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Mini-Counseling Sessions Can Curb Problem Drinking

Just 10 to 15 minutes of counseling from primary care doctors can reduce the risk of "risky" drinking, a federal task force says.
Just 10 to 15 minutes of counseling from primary care doctors can reduce the risk of "risky" drinking, a federal task force says.

Brief counseling from primary care doctors reduces "risky" drinking, defined as having more than four drinks a day for men, three for women, a federal task force says.

About one in three Americans misuse alcohol, the panel says, with the vast majority falling in the "risky" category.

The says the available evidence shows that patients who had multiple counseling sessions lasting 10 to 15 minutes were 12 percent more likely to quit binge drinking a year later and 11 percent more likely to stay within recommended alcohol limits.

Alcohol consumption went down from 23 drinks to 19 drinks a week after the counseling, according to the panel's analysis of 10 well-done studies.

The task force calls those "moderate" benefits – but enough to justify primary care doctors screening all adult patients for signs of problem drinking and providing counseling.

It doesn't specify how many counseling sessions are needed, but says it takes more than one.

Likewise, the task force doesn't endorse a specific kind of alcohol counseling but says a number of methods are effective, including computer-based and telephone sessions, as well as face-to-face encounters.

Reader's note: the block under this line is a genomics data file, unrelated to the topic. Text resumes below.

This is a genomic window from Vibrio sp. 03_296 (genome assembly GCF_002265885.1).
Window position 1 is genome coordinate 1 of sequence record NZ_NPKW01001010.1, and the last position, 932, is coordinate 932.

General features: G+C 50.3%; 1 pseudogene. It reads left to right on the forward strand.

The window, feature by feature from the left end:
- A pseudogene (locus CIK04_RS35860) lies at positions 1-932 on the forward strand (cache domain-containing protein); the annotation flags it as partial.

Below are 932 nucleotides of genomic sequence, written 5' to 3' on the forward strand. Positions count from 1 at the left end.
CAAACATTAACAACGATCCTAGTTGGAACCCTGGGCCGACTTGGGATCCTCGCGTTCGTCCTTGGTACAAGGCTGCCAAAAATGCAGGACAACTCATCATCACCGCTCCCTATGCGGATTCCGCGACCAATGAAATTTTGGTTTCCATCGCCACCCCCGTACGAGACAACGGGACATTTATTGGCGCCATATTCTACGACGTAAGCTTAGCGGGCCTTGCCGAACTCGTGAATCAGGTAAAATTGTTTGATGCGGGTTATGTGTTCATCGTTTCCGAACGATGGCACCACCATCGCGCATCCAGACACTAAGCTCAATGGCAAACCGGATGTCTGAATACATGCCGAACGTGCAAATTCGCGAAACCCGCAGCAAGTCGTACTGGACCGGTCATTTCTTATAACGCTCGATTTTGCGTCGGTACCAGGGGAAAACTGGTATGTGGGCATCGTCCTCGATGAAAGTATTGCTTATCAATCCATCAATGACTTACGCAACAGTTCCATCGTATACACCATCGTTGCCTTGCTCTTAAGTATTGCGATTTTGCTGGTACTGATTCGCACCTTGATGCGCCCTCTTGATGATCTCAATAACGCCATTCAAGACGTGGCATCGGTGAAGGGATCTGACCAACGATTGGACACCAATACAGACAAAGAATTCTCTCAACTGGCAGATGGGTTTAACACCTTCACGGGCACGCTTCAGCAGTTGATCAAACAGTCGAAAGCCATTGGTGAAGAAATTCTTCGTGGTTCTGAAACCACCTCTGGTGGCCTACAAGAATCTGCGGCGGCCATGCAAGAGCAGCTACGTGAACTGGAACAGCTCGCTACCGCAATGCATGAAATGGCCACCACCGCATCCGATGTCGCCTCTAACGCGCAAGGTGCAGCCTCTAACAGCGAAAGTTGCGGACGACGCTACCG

The panel – independent experts appointed and funded by the federal government – endorses three quick screening tests to identify patients who are drinking too much. More about those in a bit.

The task force recommendations are in draft form, pending a period until Oct. 22. The draft recommendations are in the current issue of the Annals of Internal Medicine.

The recommendations apply only to adults who engage in risky drinking, not the 4 percent of the population who are alcohol-dependent or others considered alcohol abusers. Abusers, the task force says, are people who fail their home, work or school responsibilities; drive while drunk or engage in other dangerous situations; and have legal or social problems because of their drinking.

Available evidence for the benefits of counseling for these heavier drinkers is sparse but it generally suggests they won't benefit.

Likewise, there's not enough solid evidence to show counseling helps adolescents who engage in risky drinking. That's a big problem. Nearly one in four high school seniors reports having five or more drinks on a single occasion within the previous two weeks, the task force notes.

The task force says three quick screening tests are good at helping doctors identify who's a risky drinker:

  • A single-question approach recommended by the National Institute on Alcohol Abuse and Alcoholism, which asks: "How many times in the past year have you had five (for men) or four (for women and everybody over age 65) or more drinks in a day"?
  • A 10-question screen called AUDIT, which asks about how many drinks a patient has on a typical day, how often he has more than six drinks on one occasion, how often he feels guilty after drinking, and other items.
  • A briefer three-question version called AUDIT-C.
  • By the way, the definition of a drink is 12 ounces of beer, five ounces of wine or an ounce-an-a-half of hard liquor.

    Copyright 2020 NPR. To see more, visit https://www.npr.org.

    Since he joined NPR in 2000, Knox has covered a broad range of issues and events in public health, medicine, and science. His reports can be heard on NPR's Morning Edition, All Things Considered, Weekend Edition, Talk of the Nation, and newscasts.